Neuropsychiatric disorders are one of the main challenges of human medicine with epilepsy as one of the most frequent. Temporal lobe epilepsy represents the most common type of epilepsies and is often accompanied by marked neuronal degeneration. One main factor that causes neural loss is the excitotoxicity of glutamate, which is copiously released during seizures and hypoxia accompanying seizures. It was also shown that the deletion of prodynorphin in mice and low expression in humans is associated with increased epilepsy vulnerability. Dynorphin targets opioid receptors and in particular the κ opioid receptor (KOP). The KOP receptors in the hippocampal formation are located in very strategically points for the control of glutamate release and, most importantly, they are not altered under epileptic conditions. Still, the functional background of these neuroprotective effects is not fully understood. The aim of this study was to investigate the influence of KOP agonists on EEG patterns of epileptic mice.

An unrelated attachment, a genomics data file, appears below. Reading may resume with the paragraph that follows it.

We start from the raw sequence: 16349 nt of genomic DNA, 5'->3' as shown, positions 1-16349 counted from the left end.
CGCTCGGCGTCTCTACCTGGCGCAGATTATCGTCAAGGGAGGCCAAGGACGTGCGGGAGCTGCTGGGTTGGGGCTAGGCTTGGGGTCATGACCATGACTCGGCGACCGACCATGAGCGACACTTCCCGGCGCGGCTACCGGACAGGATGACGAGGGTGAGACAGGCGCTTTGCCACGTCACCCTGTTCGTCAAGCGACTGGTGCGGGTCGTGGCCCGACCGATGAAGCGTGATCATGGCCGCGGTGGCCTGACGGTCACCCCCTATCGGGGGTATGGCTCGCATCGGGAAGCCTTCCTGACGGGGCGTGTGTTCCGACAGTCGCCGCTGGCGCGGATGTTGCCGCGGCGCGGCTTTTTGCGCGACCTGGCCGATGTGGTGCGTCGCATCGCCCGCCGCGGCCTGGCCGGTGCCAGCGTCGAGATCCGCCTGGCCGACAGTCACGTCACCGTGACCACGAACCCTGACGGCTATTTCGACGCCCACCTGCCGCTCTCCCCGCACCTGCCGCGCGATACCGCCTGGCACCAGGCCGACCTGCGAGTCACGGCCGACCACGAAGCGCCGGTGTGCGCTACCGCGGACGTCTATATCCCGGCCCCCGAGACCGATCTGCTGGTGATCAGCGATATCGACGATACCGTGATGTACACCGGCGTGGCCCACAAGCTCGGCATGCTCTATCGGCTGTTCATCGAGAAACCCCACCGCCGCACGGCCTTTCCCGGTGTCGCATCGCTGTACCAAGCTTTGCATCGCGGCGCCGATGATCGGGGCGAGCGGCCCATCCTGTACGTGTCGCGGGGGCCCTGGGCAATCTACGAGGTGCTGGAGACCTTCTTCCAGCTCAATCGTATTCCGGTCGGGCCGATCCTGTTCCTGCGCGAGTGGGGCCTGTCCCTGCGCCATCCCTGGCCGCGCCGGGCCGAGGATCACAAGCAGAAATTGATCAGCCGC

Kainic acid (KA; 1 nmol in 50 nL saline) was injected unilaterally into the dorsal hippocampus, causing acute and delayed behavioral and EEG effects. Four-channel EEG traces were recorded from ipsi- and controlateral hippocampi and motor cortices applying depth and surface electrodes, respectively. The KOP-specific agonist U-50488H was dissolved in saline (adjusted to pH 7.4) and applied i.p.
Sharp waves and paroxysmal discharges in the ipsilateral hippocampus were recorded about 14 days after KA injection. Paroxysmal discharges were accompanied by behavioral arrest and stereotypic behavior like head nodding. Application of KOP agonists blocked paroxysmal discharges up to 2 hours in a dose-dependent manner, which was comparable to the effect of 2.5 mg/kg diazepam. Moreover, animals treated with U-50488H were awake.
Data collected so far demonstrate the anticonvulsant action of KOP agonists in the chronic phase of epilepsy, suggesting that KOP agonists may represent potential drug targets for novel anti-epileptics.
This work was supported by the Austrian Science Fund (FWF: W1206-BO5).